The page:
To some, it sounds like a treatment from heaven, but for some, particularly those that are needle phobic, they want to run a mile.

In many cases, the thought is far worse than the actual treatment.  I find that many people ask ‘have you started yet’ and often find, your half way through the treatment.

But, for a more technical explanation of what Dry Needling is and why you would use it, here goes:

  • Its a treatment technique used for musculoskeletal injuries, to release tight muscles, with the goal of reducing muscle pain and dysfunction
  • We use fine filament needles (so thin, often you can’t see them) similar to those used in Acupuncture
  • Manual therapists (Physiotherapists, Occupational Therapists, Chiropractors) around the world are using this technique to treat both acute and chronic orthopedic and muscular conditions.
  • The aim is to locate a trigger point in the muscle and illicit a twitch response to release tension and pain.

When would I use Dry Needling?

Diagram of trigger points

We use trigger point (TP) knowledge to base our treatment plan on. Once a TP is identified and perhaps multiple TP’s are found, needles can be used help release the points of tension and lessen pain.

how pain can be referred down the leg/s, depending on the injury level.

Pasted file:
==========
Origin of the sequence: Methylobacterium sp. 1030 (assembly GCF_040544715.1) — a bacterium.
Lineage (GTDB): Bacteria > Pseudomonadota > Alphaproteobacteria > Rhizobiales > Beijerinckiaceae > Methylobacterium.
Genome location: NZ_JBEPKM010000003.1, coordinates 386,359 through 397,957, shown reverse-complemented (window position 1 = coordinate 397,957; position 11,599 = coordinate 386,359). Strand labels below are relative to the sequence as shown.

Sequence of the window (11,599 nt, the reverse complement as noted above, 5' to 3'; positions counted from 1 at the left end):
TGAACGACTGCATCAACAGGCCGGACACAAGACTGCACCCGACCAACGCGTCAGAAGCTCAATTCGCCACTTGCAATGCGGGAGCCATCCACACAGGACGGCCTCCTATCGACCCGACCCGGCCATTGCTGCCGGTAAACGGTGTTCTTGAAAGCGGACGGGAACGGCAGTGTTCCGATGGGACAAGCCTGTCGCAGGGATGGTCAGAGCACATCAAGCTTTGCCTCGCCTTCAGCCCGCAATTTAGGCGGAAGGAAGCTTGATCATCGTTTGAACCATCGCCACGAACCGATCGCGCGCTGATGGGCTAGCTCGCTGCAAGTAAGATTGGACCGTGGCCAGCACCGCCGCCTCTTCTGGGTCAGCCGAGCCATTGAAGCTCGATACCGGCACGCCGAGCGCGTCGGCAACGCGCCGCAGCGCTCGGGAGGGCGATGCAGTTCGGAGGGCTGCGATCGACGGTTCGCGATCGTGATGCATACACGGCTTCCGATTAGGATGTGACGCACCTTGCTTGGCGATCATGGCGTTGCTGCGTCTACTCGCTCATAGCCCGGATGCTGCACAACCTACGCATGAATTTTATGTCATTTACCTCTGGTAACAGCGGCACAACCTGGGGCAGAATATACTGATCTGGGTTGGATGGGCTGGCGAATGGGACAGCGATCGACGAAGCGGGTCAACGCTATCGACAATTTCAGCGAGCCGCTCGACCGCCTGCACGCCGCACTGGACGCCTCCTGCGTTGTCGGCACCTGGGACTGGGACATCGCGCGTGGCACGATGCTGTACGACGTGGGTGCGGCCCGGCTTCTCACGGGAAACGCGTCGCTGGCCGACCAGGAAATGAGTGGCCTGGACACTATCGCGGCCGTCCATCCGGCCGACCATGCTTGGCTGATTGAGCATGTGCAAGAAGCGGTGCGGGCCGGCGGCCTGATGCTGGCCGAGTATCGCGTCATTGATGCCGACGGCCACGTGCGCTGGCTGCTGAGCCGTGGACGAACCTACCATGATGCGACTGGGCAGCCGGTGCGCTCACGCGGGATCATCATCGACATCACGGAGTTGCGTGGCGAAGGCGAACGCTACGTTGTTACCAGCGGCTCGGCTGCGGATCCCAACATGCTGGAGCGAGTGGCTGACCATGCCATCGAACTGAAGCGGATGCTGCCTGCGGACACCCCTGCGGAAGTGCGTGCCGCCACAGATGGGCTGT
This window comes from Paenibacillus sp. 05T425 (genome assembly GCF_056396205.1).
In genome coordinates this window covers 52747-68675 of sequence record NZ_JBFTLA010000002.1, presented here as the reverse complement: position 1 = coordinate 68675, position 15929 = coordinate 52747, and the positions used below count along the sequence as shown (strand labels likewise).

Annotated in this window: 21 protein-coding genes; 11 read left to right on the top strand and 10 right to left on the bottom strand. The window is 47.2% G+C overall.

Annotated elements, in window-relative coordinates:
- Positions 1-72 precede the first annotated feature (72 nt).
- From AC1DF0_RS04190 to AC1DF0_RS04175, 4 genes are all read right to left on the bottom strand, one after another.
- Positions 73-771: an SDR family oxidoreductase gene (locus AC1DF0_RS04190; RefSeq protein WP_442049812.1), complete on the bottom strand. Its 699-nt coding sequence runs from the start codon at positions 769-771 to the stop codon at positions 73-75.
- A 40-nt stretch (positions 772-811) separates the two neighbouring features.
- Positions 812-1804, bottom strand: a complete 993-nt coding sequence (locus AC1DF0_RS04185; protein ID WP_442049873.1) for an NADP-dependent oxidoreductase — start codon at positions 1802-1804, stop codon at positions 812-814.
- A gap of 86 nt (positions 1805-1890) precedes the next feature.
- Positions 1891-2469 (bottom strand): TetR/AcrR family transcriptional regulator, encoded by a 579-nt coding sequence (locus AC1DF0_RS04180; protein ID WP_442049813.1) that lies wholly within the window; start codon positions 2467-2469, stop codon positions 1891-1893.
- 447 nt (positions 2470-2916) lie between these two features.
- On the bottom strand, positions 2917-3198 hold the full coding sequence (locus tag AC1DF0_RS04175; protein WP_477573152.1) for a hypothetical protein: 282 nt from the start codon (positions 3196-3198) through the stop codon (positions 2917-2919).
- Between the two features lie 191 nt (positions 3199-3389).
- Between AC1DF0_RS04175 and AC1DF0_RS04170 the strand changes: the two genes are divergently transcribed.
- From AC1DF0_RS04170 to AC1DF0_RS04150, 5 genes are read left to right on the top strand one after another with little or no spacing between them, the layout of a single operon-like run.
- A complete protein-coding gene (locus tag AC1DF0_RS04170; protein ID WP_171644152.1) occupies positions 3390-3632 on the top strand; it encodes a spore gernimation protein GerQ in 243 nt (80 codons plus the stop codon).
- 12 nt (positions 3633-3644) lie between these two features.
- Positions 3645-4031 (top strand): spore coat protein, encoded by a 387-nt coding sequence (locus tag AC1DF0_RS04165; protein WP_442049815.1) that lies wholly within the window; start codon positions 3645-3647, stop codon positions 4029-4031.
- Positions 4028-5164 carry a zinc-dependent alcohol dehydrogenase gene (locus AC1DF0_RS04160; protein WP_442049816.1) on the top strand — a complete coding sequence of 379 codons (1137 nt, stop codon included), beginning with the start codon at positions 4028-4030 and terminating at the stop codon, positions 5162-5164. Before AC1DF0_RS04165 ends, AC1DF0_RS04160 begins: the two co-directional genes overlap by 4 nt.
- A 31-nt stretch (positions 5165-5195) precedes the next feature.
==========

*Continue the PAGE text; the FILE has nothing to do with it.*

Often where the pain is felt, is not necessarily where the pain starts. This picture shows how lower back issues can often refer down the legs, sometimes into the groin, and sometimes into the calves. A good therapist will be able locate the origin of pain and treat effectively.

Dry Needling can be used both in acute and chronic situations. Ive had great results with general muscle tension, headaches, post exercise soreness, releasing the tension around disc bulges, arm / finger numbness and to hasten ligament tear recovery – eg. rotator cuff.

I find this treatment works incredibly well, alongside soft tissue work.  Inadvertently, Ive had regular exercise or strength based clients comment that they find it helps muscles grow. I have no scientific research to substantiate this, but an interesting insight all the same.

Is dry needling painful?

And my response to that is ‘how long is a piece of string’.  In other words, it depends. I often get told, that its far gentler than they were expecting. But people can present with really sore injuries, and we do have to identify the TP (with our hands).  Its often this palpation, that people say is more sensitive than the actual needle.  People can experience a twitch response, where the muscle we are working, can jump or contract.  This feels weird for some people.

After the first treatment, I always recommend to have an easy afternoon (physically). Also, if you can jump in a bath or have a warm shower after treatment, this allows the body to fully relax.

My suggestion would be, if you’ve got a muscular issue,  give it a go!  Simple as that.

Yours in health and happiness, Karen